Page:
Thursday, November 19, 2009

The Right to Hang....



The Right to Hang out the laundry was on the front page of Yahoo News this morning,  and those that hang have got a lot of snooty city folks and housing development administrators' "panties in a wad" due to it's so-called unsightliness.  I'm a long-time clothesline hanger and have been practicing this method of drying since I was a kid at home.  Many "hangers" are finding great savings on their electricity bill and the pleasure that comes from the age-old task of pegging clothes outdoors and breathing in the fragrance of freshly laundered, sun-kissed, wind-whipped sheets, towels and T-shirts.  There's nothing in the world like lying down in your comfy bed with that scrumptious fresh air wafting about your head.

When all the buzz today is "green living" I can only imagine that the restrictions on clotheslines will soon be a thing of the past.  But it makes me wonder how they might try to regulate the method of hanging out?  Will underthings and nighties be restricted to the center lines while towels and sheets hide them between the front and back lines?  Will there be a fine issued when the neighbor's undies are blown off the line and into your shrubbery or when Spot the Dog pulls down the blue jeans from Mrs. Jones's line?  Perhaps they'll find a way to keep things more eye-appealing by requiring all hung towels to be earth tones to match the house paint or perhaps they'll  require sheets hung on Mondays and towels on Tuesdays and no hanging of underthings on the weekends when children are at home.  We surely want to keep clotheslines "G" rated.  Should there be a ban on hanging out when the wind speed is above 25 mph to avoid stray clothes coming of the line?  Surely hanging out will not be allowed to be a free expression of each family, will it?  How did they do it back in the Olden Days without ruffling the neighbors' feathers?  Or were feathers always ruffled no matter the hang out style?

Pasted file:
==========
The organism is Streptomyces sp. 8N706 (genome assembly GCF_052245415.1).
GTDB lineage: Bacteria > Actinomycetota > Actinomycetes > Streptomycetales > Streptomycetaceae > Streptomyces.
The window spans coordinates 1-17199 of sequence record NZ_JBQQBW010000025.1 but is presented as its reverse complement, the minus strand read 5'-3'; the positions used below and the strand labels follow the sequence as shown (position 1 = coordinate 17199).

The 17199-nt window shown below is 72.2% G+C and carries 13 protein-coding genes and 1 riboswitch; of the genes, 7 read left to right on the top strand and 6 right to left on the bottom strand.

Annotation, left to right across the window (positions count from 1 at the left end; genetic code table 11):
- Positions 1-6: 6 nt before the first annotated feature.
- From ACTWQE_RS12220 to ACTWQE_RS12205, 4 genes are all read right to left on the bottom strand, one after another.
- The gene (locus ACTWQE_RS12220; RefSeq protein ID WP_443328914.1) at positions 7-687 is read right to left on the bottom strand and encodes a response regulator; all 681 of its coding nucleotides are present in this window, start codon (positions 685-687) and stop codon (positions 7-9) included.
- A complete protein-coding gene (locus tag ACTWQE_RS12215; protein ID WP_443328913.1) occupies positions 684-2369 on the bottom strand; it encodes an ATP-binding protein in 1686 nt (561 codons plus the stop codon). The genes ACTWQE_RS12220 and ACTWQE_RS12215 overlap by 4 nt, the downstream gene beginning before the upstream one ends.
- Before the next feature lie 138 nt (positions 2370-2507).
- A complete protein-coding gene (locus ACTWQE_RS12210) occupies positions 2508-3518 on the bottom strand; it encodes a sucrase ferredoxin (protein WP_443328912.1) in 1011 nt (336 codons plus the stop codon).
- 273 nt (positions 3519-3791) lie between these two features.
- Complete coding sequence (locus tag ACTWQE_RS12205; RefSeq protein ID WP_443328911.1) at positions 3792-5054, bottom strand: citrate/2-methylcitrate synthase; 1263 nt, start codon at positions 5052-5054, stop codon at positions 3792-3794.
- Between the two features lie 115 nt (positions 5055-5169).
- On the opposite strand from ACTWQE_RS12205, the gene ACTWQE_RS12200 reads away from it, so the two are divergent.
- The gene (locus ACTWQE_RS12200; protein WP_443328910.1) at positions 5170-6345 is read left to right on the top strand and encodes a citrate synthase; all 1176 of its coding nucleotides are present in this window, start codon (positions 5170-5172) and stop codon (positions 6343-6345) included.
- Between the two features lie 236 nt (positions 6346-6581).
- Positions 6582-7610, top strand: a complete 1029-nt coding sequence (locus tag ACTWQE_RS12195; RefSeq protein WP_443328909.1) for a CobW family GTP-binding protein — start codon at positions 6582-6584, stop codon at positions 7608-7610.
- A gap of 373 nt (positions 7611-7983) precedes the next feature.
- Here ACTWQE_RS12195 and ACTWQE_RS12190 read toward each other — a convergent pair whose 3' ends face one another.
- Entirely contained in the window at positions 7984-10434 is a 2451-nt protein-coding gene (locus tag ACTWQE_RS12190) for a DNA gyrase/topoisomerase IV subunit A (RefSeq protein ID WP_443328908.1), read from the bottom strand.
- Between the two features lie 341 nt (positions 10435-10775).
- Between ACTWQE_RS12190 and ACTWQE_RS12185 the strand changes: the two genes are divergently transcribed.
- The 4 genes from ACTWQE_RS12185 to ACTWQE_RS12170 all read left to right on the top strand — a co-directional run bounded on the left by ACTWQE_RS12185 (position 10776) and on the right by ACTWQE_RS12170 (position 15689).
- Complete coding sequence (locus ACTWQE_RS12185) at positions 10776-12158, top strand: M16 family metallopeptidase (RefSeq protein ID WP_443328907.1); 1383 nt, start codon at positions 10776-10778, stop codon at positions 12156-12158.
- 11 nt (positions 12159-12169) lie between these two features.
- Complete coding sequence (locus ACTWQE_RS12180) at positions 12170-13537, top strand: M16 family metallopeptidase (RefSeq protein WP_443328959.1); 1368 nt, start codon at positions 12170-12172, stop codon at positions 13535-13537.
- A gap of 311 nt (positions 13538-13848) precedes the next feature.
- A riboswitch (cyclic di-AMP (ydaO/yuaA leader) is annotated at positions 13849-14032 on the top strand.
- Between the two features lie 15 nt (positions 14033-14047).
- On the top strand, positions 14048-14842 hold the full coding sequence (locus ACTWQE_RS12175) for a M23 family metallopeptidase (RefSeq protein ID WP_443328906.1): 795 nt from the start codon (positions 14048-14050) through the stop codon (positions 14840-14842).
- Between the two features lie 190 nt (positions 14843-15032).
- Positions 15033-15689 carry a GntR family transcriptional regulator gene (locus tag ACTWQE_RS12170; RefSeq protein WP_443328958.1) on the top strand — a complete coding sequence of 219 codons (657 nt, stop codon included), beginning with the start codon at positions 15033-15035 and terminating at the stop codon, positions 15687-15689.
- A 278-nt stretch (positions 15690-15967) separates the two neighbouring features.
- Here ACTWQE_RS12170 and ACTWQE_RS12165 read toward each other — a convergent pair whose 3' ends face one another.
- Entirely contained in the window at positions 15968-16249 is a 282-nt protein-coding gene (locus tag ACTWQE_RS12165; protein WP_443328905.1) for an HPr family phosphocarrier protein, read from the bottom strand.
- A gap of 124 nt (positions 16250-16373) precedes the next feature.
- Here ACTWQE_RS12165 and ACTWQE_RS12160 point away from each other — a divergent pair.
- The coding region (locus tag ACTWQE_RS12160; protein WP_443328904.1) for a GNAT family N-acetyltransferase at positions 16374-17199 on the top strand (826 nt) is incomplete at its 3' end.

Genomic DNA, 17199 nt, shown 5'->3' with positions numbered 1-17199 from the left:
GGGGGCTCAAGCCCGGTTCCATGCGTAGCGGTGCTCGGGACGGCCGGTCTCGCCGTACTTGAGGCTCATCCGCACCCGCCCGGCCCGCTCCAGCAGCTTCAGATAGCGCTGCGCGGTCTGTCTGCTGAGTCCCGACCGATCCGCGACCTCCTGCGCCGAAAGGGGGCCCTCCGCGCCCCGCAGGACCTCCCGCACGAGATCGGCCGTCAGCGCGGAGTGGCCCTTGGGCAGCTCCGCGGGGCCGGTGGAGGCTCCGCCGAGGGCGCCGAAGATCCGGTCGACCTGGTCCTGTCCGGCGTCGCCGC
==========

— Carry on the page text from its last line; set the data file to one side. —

Thank goodness I live in the country where I can hang out my laundry in total freedom, in any fashion and on any day I like.  My main concern about country hanging is dust and dirt, especially when my family members drive through the yard, kicking up gravel and dust which wafts over to the clothesline. Nothing makes me sizzle more than seeing the dirt fly when I've just hung out a load of wet wash on the line.  On warm fall days like today, I have to watch for wasps in the pant legs and arms of the clothes.  They tend to crawl in when the sun gets low and the air starts cooling so a good shake is in order when collecting the clothes from the line.  Other than that, my two neighbors don't mind a bit about my hanging, but I wonder if my style tells any secrets about me?  Enjoy the poem below which will give all you hangers something to think about next time you're pinning things to the clothesline.



The Clothesline

A clothesline was a news forecast
To neighbors passing by.
There were no secrets you could keep
When clothes were hung to dry.
It also was a friendly link
For neighbors always knew
If company had stopped on by
To spend a night or two.
For then you'd see the fancy sheets
and towels on the line;
You'd see the comp'ny tablecloths
With intricate design.
The line announced a baby's birth
To folks who lived inside
As brand new infant clothes were hung
So carefully with pride.
The ages of the children could
So readily be known
By watching how the sizes changed
You'd know how much they'd grown.
It also told when illness struck,
As extra sheets were hung;
Then nightclothes, and a bathrobe, too,